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Formerly Reviews and Stuff at Rotten Tomatoes, 2005 - 2009.

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Thursday, July 1, 2010

'Manhunter: The Special Edition' collects
great work by Goodwin and Simonson

Manhunter: The Special Edition (DC Comics, 2005)
Writer: Archie Goodwin
Artist: Walter Simonson
Rating: Ten of Ten Stars

"Manhunter: The Special Edition" collects some of the finest comics ever created and published by Americans. Originally published in 1973 and 1974 in issues of "Detective Comics", "Manhunter" was a revival and reinvention of a Golden Age superhero of the same name. In the talented hands of writer Archie Goodwin--one of the greatest talents of American comics--and artist Walter Simonson, it was also a high-water mark not only in graphic storytelling but also in adventure fiction that has rarely been equalled in the 30 years since the material was first published. It is a book that every aspiring comic book creator should read carefully.

In 1946, mystery man Paul Kirk (aka Manhunter) is killed during an African safari. However, he awakens some 25 years later, healed and restored through the super-science of the Council, a group of World War II-era scienties bent on reshaping the world in their image. They hoped Kirk would serve as their chief enforcer of their will, but instead he dedicates himself to opposing their fascist goals. He is soon joined by a small group of allies, foremost among them being Christine St. Claire, a intelligent and sexy Interpol agent, and the mysterious Batman.

The "Manhunter" series reprinted in this book consists of six 8-page chapters and a 20-page climactic episode that chronicle events from Paul Kirk's ressurection through his final, cataclysmic showdown with the master of the Council. These stories are textbook perfect examples of how to tell a complex story in a serial format, with each installment managing to provide a stand-alone story while developing both the larger tale and the personalities of its cast of characters.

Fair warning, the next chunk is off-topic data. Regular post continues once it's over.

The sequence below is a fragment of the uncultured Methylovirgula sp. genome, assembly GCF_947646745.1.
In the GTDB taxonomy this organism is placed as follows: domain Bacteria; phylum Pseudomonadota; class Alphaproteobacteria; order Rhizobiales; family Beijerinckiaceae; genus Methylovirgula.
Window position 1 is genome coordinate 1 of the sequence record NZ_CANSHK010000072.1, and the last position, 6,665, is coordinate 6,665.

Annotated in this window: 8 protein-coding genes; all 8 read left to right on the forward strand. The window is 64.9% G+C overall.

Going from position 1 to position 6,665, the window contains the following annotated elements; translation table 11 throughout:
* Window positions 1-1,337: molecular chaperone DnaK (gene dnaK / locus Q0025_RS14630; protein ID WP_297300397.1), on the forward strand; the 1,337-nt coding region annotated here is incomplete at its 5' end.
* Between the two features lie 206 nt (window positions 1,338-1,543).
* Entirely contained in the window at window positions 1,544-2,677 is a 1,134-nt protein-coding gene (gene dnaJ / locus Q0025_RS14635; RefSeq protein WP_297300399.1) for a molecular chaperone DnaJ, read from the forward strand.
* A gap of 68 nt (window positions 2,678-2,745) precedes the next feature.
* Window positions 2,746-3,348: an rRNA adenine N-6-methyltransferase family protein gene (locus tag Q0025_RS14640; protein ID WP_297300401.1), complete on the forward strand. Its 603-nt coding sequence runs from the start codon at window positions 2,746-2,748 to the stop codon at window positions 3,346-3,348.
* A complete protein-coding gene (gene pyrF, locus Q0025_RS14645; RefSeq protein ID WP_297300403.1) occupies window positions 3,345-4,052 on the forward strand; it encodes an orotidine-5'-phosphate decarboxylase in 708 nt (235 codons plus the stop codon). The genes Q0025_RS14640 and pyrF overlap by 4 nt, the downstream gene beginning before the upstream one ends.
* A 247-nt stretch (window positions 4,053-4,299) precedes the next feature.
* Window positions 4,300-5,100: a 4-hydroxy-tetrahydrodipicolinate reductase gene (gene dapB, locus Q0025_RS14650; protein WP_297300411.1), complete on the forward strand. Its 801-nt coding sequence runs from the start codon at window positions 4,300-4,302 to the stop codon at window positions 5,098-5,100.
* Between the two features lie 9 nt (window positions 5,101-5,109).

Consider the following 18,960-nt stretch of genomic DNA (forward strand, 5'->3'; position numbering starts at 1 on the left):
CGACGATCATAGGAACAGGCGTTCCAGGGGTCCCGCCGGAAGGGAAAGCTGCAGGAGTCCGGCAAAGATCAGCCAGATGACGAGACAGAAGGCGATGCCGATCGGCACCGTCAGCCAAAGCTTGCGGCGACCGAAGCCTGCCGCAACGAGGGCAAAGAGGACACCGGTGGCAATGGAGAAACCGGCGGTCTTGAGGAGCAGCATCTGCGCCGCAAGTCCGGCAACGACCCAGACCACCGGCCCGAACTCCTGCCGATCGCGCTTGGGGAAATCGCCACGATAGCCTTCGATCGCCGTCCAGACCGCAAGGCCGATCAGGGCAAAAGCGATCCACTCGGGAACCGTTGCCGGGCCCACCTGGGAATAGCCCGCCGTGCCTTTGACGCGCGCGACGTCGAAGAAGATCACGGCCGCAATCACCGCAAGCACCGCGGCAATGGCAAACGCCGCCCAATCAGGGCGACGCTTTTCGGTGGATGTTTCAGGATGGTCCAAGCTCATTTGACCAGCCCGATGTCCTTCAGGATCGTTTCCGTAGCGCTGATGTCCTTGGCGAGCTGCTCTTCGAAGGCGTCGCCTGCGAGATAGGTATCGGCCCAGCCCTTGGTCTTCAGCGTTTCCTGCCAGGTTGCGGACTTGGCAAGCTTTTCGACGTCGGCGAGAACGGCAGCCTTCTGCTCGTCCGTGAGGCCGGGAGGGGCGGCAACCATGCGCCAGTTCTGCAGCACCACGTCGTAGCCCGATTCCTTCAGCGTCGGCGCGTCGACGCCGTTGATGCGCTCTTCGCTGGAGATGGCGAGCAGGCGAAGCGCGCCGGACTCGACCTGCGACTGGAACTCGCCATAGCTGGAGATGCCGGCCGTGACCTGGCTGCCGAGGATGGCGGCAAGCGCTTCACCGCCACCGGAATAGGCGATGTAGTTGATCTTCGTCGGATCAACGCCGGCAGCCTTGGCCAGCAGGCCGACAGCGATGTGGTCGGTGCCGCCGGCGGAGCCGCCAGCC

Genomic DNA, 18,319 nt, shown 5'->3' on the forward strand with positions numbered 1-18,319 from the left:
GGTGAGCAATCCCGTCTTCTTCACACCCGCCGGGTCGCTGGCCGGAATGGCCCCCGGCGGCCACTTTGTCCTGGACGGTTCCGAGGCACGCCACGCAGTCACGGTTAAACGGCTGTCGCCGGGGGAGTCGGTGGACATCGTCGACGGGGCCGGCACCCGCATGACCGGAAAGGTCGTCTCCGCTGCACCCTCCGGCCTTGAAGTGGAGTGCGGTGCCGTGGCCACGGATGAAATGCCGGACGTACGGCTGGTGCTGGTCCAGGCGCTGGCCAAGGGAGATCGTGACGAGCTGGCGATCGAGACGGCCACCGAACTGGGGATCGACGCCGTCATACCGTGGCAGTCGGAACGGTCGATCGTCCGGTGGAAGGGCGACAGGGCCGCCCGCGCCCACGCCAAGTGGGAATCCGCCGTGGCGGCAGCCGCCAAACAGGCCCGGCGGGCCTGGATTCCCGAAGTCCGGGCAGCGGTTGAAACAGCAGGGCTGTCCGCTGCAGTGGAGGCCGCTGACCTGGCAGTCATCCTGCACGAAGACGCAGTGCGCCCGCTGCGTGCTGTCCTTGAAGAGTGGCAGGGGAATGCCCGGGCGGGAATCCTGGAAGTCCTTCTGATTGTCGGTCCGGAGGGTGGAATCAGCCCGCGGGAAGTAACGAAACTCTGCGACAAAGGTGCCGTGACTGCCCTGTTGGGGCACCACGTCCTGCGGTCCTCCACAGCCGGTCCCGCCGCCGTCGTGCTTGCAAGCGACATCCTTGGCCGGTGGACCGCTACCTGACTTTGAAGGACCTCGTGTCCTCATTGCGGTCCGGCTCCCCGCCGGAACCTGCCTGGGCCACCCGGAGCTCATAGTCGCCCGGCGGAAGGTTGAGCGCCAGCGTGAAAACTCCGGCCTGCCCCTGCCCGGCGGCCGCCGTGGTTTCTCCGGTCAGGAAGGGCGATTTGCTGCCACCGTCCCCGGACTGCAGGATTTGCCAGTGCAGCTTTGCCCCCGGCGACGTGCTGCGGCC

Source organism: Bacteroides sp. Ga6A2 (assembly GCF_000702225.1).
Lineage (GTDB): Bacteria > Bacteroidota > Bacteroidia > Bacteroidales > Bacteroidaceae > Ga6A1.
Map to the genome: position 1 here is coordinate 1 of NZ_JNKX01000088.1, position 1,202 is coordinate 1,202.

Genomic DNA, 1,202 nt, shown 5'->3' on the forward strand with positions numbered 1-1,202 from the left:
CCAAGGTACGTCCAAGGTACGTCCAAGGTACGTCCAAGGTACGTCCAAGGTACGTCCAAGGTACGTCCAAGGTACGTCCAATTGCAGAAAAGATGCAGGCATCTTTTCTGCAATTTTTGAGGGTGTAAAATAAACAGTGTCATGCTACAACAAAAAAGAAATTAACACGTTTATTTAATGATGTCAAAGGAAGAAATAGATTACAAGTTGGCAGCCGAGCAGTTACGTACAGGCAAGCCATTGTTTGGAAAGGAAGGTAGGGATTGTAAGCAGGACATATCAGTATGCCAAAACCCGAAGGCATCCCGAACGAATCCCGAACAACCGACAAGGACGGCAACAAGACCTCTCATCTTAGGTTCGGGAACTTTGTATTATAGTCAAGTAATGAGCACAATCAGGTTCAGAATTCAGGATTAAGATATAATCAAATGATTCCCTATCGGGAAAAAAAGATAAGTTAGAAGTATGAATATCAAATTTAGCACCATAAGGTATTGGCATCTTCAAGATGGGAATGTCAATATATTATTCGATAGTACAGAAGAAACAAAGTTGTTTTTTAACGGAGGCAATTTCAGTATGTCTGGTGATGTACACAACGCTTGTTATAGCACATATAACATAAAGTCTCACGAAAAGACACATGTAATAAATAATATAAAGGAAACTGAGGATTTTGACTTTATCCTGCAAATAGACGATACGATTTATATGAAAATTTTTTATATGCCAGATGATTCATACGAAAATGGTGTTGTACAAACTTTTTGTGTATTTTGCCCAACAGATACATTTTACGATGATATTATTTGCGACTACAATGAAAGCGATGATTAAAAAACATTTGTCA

In addition to the original "Manhunter" series, the "Special Edition" reprint includes an interesting essay by Goodwin on the development of the series (reprinted from a 1979 collection of the series), as well as a new "Manhunter" story that Goodwin was working on at the time of his death and which Simonson finished and presented as a "silent" tale--just art and no words--in memory of Goodwin. These two items are great additions to an already fabulous package.

You can read all the classic "Manhunter" stories online by clicking here. Start with the earliest post first, of course, as blogs always read in "reverse order" when it comes to series of posts.


  1. to read Manhunter is to bear witness two great masters of the form at the absolute top of their game, unequaled, even after all these years. anyone with even a passing interest in comics, should read this. fuck Watchmen. THIS is comics.

  2. Yep. Too many comic book fans are too concerned with marketing that tells them what is and isn't "literature" in comics.

    "Adult comics" were around LONG before it became a marketing point. Anything Gerber wrote for Marvel (save the odd archive story), "Enemy Ace," the first couple issues of "Kong the Untamed," the last few years of Cary Bates' run on "The Flash"... these all spring to mind immediately. The list would grow if I bothered to think about the topic for a bit.